Rhys Chatham is a composer, guitarist, and trumpet player from Manhattan, currently living in Paris. He was the founder of the music program at The Kitchen in downtown Manhattan in 1971 and was its music director between 1971–73 and 1977–80. While at The Kitchen he was responsible for programming more than 250 concerts of living composers including the NEW MUSIC / NEW YORK Festival, which was the prototype upon which the NEW MUSIC AMERICA Festival was later based. Chatham studied under, was influenced by, or has collaborated with Maryanne Amacher, Don Cherry, Tony Conrad, Jon Hassell, Charlemagne Palestine, Eliane Radigue, Terry Riley, Frederic Rzewski, Morton Subotnick, Serge Tcherepnin, and La Monte Young, among many others.

Click through to the jump for Givoney’s personal account of the journey from an idea in 2007 to a reality n 2009.

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Asphalt comes indoors

Asphalt Orchestra debuted at last summer's Lincoln Center Out of Doors Festival. (Photos copyright 2009, Steven P. Marsh)

Asphalt Orchestra, my very favorite avant-garde marching band — okay, I admit, it’s the only avant-garde marching band I know — high-steps it indoors tonight at Lincoln Center for a free show.

“We’re playing everything we’ve ever played — plus two new arrangements,” promises Asphalt saxophonist Ken Thomson.That means music by Frank Zappa, Meshuggah, Bjork, Tom Ze, Thomas Mapfumo, Stew and Heidi Rodewald, Goran Bregovic, Tyondai Braxton (of Battles), Charles Mingus and Conlon Nancarrow. Whew!

This is the only show the band — created by Bang on a Can for last summer’s the Lincoln Center Out of Doors Festiva — will be doing in NYC until the summer. And, while Asphalt is probably best seen and heard outdoors, marching up and down bleachers and wandering around the Lincoln Center campus, it’s a big plus that tonight’s show is indoors!

The show is scheduled to begin at 8:30 tonight in David Rubenstein Atrium at Lincoln Center, on Broadway between West 62nd and West 63rd streets, just east of the Plaza in the former Harmony Atrium space. It’s a perfect gateway to the arts center, with visitor information on all Lincoln Center tenants, a ticket office offering day-of-performance discounts, a performance space, a restaurant, free WiFi and restrooms.

Arrive early to get a good seat, as it’s first-come, first-served. For my part, I’m thinking about standing, just to remind me of my first experiences with Asphalt.

Asphalt Orchestra playing the world premiere performance of Stew and Heidi Rodewald's "Carlton."

A Passing Strange week

Stew and Heidi at Lincoln Center Out of Doors. (Photos copyright 2009, Steven P. Marsh)

Stew and Heidi Rodewald at Lincoln Center Out of Doors. (Photos copyright 2009, Steven P. Marsh)

What a Passing Strange week it’s been. First Stew and Heidi Rodewald hit the Walter Reade Theater for a talk about creative partnerships, something we’ve already talked about here. Then came The Broadway Problem show in Damrosch Park on Wednesday. And then the crowning event: The theatrical premiere of Spike Lee‘s film version of Passing Strange at the IFC Center yesterday.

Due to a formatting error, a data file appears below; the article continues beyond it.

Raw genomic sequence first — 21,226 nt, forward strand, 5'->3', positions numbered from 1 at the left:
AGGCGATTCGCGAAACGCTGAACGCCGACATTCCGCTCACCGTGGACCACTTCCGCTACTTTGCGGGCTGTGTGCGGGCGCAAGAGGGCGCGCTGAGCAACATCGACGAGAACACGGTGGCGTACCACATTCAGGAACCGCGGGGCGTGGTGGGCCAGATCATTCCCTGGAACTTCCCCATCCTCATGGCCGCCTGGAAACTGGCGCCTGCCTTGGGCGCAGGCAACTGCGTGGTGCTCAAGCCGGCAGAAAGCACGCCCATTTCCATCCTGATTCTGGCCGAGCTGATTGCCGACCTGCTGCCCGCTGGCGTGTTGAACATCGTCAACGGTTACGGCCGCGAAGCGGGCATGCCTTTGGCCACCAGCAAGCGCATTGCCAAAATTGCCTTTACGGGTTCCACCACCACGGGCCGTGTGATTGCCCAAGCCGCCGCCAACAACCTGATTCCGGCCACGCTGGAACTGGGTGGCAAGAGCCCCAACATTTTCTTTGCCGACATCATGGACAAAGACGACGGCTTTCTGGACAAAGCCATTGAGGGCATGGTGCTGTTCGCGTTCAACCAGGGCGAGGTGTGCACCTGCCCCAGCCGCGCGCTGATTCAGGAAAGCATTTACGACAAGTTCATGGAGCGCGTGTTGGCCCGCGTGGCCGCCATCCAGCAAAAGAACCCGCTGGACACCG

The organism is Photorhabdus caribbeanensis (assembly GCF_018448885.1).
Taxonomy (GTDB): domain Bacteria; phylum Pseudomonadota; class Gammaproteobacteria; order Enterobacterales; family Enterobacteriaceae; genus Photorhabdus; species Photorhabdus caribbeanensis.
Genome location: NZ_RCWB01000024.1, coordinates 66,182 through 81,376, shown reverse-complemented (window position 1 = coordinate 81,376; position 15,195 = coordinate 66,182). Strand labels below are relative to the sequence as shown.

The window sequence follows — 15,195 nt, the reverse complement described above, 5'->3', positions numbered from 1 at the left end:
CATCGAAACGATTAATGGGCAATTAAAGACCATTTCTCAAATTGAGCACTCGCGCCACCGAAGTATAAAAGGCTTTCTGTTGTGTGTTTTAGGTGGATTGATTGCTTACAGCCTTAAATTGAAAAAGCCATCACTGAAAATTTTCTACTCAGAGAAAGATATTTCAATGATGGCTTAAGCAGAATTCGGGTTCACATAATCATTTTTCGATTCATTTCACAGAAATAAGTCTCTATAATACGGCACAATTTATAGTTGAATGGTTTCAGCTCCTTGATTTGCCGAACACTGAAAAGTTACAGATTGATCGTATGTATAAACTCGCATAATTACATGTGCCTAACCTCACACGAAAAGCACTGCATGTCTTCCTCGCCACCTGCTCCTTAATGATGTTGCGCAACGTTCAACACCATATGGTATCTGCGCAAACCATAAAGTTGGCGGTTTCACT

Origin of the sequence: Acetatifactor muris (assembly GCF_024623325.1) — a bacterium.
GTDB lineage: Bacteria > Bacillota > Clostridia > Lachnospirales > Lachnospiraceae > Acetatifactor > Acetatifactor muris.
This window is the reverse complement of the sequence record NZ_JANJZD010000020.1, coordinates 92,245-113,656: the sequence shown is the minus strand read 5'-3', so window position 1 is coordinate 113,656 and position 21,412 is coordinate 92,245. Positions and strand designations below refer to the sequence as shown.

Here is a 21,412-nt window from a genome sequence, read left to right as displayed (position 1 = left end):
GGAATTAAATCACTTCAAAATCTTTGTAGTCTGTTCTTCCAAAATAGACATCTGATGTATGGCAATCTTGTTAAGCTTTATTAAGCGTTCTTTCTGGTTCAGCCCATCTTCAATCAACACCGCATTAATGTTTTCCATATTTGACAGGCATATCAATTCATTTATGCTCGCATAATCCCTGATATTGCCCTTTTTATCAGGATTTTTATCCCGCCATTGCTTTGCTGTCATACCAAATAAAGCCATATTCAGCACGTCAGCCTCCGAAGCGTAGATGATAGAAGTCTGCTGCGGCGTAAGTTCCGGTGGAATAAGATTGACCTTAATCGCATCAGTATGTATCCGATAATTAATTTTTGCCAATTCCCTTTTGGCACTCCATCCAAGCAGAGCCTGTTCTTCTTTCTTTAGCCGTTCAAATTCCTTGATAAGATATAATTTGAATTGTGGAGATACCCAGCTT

For a guy who often says he knows nothing about Broadway musicals, Stew did a good job of demonstrating otherwise at Lincoln Center Out of Doors on Wednesday night. Stew, with the help of Heidi and a dozen guest musicians, did almost exactly what was promised in the promotional blurb written months before planning out their free show at Damrosch Park Bandshell — they deconstructed a raft of Broadway tunes.

Paul Oakley Stovall and Eisa Davis.

Paul Oakley Stovall and Eisa Davis.

They tackled the the gamut from “Nobody,” a tune in the 1906 show Abyssinia by Bert Williams, the early 20th Century’s greatest black entertainer, to a mashup of “Big Black Man” from The Full Monty and “Black Boys” from Hair (done in hilarious Sudabey-from-PassingStrange-style by de’Adre Aziza) , the musical choices were full of dark humor and biting wit. And the arrangements and deconstructions put them in an entirely new light.

Stew and Heidi called in friends from many parts of their careers to help out. Singing friends from Passing Strange onstage in addition to d’Adre, included Lawrence Stallings (Youth understudy) and Eisa Davis (mother). Chivas Michael, who played Flute and Peaseblossom in the fabulous Connecticut production of  A Midsummer Nights Dream for which Stew wrote the music, and singer/actor/playwright Paul Oakley Stovall, a friend from the early days of Passing Strange, also lent their voices to the effort.

Lawrence Stallings and de'Adre Aziza.

Lawrence Stallings and de'Adre Aziza.

Players included drummer Marty Beller, a longtime collaborator of Stew and Heidi (“Marty’s was the first couch I crashed on in New York,” said Stew upon introducing him) and Joe McGinty‘s Losers Lounge crew and a few others.

Stew maintained his tradition of sarcasm and lies (albeit with a sly wink) by completely misidentifying composers and shows just to mess up with the audience. He said repeatedly referred to one African-American composer as Vietnamese, and called another a Cambodian novelist. (My memory fails me at the moment, but one was Fats Waller and the other Duke Ellington, though there’s some dispute as to which was which.